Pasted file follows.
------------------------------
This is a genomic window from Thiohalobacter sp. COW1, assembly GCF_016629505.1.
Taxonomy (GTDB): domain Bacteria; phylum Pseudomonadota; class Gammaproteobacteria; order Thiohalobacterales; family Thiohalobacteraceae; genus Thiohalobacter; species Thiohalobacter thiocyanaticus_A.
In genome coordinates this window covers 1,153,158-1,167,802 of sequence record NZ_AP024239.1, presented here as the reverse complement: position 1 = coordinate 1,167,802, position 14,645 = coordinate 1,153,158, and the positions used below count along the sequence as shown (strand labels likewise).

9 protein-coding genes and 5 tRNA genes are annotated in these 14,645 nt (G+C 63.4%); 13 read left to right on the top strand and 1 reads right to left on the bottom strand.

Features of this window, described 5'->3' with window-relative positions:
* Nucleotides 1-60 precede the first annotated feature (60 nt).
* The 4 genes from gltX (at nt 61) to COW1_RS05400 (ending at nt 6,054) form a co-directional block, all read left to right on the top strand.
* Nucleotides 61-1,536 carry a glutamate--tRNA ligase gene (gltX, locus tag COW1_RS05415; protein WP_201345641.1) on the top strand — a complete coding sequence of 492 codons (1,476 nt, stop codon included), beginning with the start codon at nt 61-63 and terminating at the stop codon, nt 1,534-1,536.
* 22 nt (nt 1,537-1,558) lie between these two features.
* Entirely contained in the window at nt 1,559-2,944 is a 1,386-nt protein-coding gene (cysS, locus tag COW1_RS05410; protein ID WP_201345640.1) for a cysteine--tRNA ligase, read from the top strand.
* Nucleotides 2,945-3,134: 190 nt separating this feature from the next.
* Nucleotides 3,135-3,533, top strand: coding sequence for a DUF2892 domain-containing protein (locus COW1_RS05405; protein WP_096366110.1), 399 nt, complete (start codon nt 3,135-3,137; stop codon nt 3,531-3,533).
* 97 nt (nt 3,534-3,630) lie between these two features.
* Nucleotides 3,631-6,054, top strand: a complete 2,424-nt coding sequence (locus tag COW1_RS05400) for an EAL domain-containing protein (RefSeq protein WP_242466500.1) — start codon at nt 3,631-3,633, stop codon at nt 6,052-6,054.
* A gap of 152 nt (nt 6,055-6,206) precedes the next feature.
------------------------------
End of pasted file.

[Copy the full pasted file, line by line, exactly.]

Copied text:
This is a genomic window from Thiohalobacter sp. COW1, assembly GCF_016629505.1.
Taxonomy (GTDB): domain Bacteria; phylum Pseudomonadota; class Gammaproteobacteria; order Thiohalobacterales; family Thiohalobacteraceae; genus Thiohalobacter; species Thiohalobacter thiocyanaticus_A.
In genome coordinates this window covers 1,153,158-1,167,802 of sequence record NZ_AP024239.1, presented here as the reverse complement: position 1 = coordinate 1,167,802, position 14,645 = coordinate 1,153,158, and the positions used below count along the sequence as shown (strand labels likewise).

9 protein-coding genes and 5 tRNA genes are annotated in these 14,645 nt (G+C 63.4%); 13 read left to right on the top strand and 1 reads right to left on the bottom strand.

Features of this window, described 5'->3' with window-relative positions:
* Nucleotides 1-60 precede the first annotated feature (60 nt).
* The 4 genes from gltX (at nt 61) to COW1_RS05400 (ending at nt 6,054) form a co-directional block, all read left to right on the top strand.
* Nucleotides 61-1,536 carry a glutamate--tRNA ligase gene (gltX, locus tag COW1_RS05415; protein WP_201345641.1) on the top strand — a complete coding sequence of 492 codons (1,476 nt, stop codon included), beginning with the start codon at nt 61-63 and terminating at the stop codon, nt 1,534-1,536.
* 22 nt (nt 1,537-1,558) lie between these two features.
* Entirely contained in the window at nt 1,559-2,944 is a 1,386-nt protein-coding gene (cysS, locus tag COW1_RS05410; protein ID WP_201345640.1) for a cysteine--tRNA ligase, read from the top strand.
* Nucleotides 2,945-3,134: 190 nt separating this feature from the next.
* Nucleotides 3,135-3,533, top strand: coding sequence for a DUF2892 domain-containing protein (locus COW1_RS05405; protein WP_096366110.1), 399 nt, complete (start codon nt 3,135-3,137; stop codon nt 3,531-3,533).
* 97 nt (nt 3,534-3,630) lie between these two features.
* Nucleotides 3,631-6,054, top strand: a complete 2,424-nt coding sequence (locus tag COW1_RS05400) for an EAL domain-containing protein (RefSeq protein WP_242466500.1) — start codon at nt 3,631-3,633, stop codon at nt 6,052-6,054.
* A gap of 152 nt (nt 6,055-6,206) precedes the next feature.